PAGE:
Even so, the physical and psychological effects of nicotine addiction are well documented, and are reflected in current industry trends.

Nicotine, according to Psychology Today, activates circuits in the brain that "regulates the sensation of pleasure" through the increase of dopamine. Some research suggests that the brains of adolescents and young adults may be particularly susceptible to the effects of this reward system.

Juuls, according to the company's website, contains 59 milligrams of nicotine per milliliter (mg / ml) of solution. That makes the total amount of nicotine in each device more or less equivalent to the amount in a complete pack of cigarettes.

The e-liquid for other vapes sold at Smokers Choice used to reach a maximum of 24 mg / ml of nicotine, Rieben said. But now they sell e-liquid with 50 mg / ml. And some users modify the capsules to use their own liquid, which could have even higher concentrations.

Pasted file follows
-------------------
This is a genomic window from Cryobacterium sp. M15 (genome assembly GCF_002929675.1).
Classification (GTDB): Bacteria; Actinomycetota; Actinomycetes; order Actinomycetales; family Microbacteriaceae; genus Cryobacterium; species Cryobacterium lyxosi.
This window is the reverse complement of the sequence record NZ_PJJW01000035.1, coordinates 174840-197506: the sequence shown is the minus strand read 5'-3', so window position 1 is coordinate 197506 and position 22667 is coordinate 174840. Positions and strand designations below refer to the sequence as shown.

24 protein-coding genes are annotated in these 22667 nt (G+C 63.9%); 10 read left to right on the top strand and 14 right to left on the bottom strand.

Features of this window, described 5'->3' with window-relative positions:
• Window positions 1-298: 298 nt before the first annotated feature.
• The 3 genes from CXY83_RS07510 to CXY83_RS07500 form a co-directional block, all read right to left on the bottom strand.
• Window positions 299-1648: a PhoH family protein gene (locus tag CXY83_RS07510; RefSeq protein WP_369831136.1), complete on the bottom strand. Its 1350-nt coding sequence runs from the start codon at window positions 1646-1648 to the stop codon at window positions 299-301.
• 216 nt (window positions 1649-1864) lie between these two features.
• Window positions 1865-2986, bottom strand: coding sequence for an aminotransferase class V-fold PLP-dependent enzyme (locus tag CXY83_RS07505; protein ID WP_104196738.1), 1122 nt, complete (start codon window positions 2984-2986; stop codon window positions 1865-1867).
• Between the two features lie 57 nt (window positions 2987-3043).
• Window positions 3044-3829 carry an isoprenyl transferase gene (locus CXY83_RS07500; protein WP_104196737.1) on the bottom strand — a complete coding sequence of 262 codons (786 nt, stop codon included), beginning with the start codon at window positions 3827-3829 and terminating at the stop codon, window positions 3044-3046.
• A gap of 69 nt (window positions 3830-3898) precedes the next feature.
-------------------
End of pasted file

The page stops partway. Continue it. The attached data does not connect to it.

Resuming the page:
"Nicotine levels are rising in this material, and in part it is due to Juuls," Rieben said. "Juuls has a nicotine content higher than any other cigarette."

Because vaping is considered less dangerous than smoking, many adolescents seem to minimize the potential for addiction. This can be seen in comments on vaping internet forums and in comments on a YouTube video about vaping teenagers in California schools.

Some accused the video of trying to scare viewers like hard anti-drug campaigns. Others asked sarcastically if the video was fake.

One user even suggested that the creator of the video should "start doing commercials about real problems".

Keeler, however, wants parents to be aware of what their children are inhaling. [19659003] "We have had students come to us and ask us for help because they are addicted," he said. "I think the more parents realize the negative impact of these, it will be helpful."

Contact journalist Joseph Labernik at 315-792-4995 or follow him on Twitter (@OD_Labernik).